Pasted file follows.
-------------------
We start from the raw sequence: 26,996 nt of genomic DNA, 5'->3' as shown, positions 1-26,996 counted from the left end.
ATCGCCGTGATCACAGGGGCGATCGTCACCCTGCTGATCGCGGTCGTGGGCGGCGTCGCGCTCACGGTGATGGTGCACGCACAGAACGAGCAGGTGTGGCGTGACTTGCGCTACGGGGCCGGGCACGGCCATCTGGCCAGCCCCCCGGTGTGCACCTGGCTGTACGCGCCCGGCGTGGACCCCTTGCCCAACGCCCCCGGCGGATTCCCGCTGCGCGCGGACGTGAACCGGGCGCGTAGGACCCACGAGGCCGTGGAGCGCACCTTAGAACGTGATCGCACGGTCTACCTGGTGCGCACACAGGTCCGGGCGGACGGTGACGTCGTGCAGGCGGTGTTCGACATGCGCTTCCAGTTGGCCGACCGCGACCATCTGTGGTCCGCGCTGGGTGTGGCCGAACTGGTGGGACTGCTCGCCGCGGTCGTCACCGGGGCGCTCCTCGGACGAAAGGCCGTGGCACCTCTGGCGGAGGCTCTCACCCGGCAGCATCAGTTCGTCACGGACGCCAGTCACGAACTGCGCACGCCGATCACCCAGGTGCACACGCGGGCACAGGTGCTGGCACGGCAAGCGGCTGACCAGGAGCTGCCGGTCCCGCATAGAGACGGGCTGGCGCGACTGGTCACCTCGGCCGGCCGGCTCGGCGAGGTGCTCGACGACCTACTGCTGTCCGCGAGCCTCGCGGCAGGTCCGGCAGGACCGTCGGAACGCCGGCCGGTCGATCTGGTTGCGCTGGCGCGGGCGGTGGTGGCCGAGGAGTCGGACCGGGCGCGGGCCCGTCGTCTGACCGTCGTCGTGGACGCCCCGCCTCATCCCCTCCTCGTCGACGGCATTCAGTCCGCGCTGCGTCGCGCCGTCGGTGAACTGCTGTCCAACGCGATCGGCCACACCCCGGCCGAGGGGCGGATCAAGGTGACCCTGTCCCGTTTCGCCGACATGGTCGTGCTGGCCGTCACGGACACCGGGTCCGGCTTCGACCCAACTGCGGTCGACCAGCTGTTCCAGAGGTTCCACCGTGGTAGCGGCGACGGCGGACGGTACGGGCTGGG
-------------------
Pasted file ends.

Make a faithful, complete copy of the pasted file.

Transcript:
We start from the raw sequence: 26,996 nt of genomic DNA, 5'->3' as shown, positions 1-26,996 counted from the left end.
ATCGCCGTGATCACAGGGGCGATCGTCACCCTGCTGATCGCGGTCGTGGGCGGCGTCGCGCTCACGGTGATGGTGCACGCACAGAACGAGCAGGTGTGGCGTGACTTGCGCTACGGGGCCGGGCACGGCCATCTGGCCAGCCCCCCGGTGTGCACCTGGCTGTACGCGCCCGGCGTGGACCCCTTGCCCAACGCCCCCGGCGGATTCCCGCTGCGCGCGGACGTGAACCGGGCGCGTAGGACCCACGAGGCCGTGGAGCGCACCTTAGAACGTGATCGCACGGTCTACCTGGTGCGCACACAGGTCCGGGCGGACGGTGACGTCGTGCAGGCGGTGTTCGACATGCGCTTCCAGTTGGCCGACCGCGACCATCTGTGGTCCGCGCTGGGTGTGGCCGAACTGGTGGGACTGCTCGCCGCGGTCGTCACCGGGGCGCTCCTCGGACGAAAGGCCGTGGCACCTCTGGCGGAGGCTCTCACCCGGCAGCATCAGTTCGTCACGGACGCCAGTCACGAACTGCGCACGCCGATCACCCAGGTGCACACGCGGGCACAGGTGCTGGCACGGCAAGCGGCTGACCAGGAGCTGCCGGTCCCGCATAGAGACGGGCTGGCGCGACTGGTCACCTCGGCCGGCCGGCTCGGCGAGGTGCTCGACGACCTACTGCTGTCCGCGAGCCTCGCGGCAGGTCCGGCAGGACCGTCGGAACGCCGGCCGGTCGATCTGGTTGCGCTGGCGCGGGCGGTGGTGGCCGAGGAGTCGGACCGGGCGCGGGCCCGTCGTCTGACCGTCGTCGTGGACGCCCCGCCTCATCCCCTCCTCGTCGACGGCATTCAGTCCGCGCTGCGTCGCGCCGTCGGTGAACTGCTGTCCAACGCGATCGGCCACACCCCGGCCGAGGGGCGGATCAAGGTGACCCTGTCCCGTTTCGCCGACATGGTCGTGCTGGCCGTCACGGACACCGGGTCCGGCTTCGACCCAACTGCGGTCGACCAGCTGTTCCAGAGGTTCCACCGTGGTAGCGGCGACGGCGGACGGTACGGGCTGGG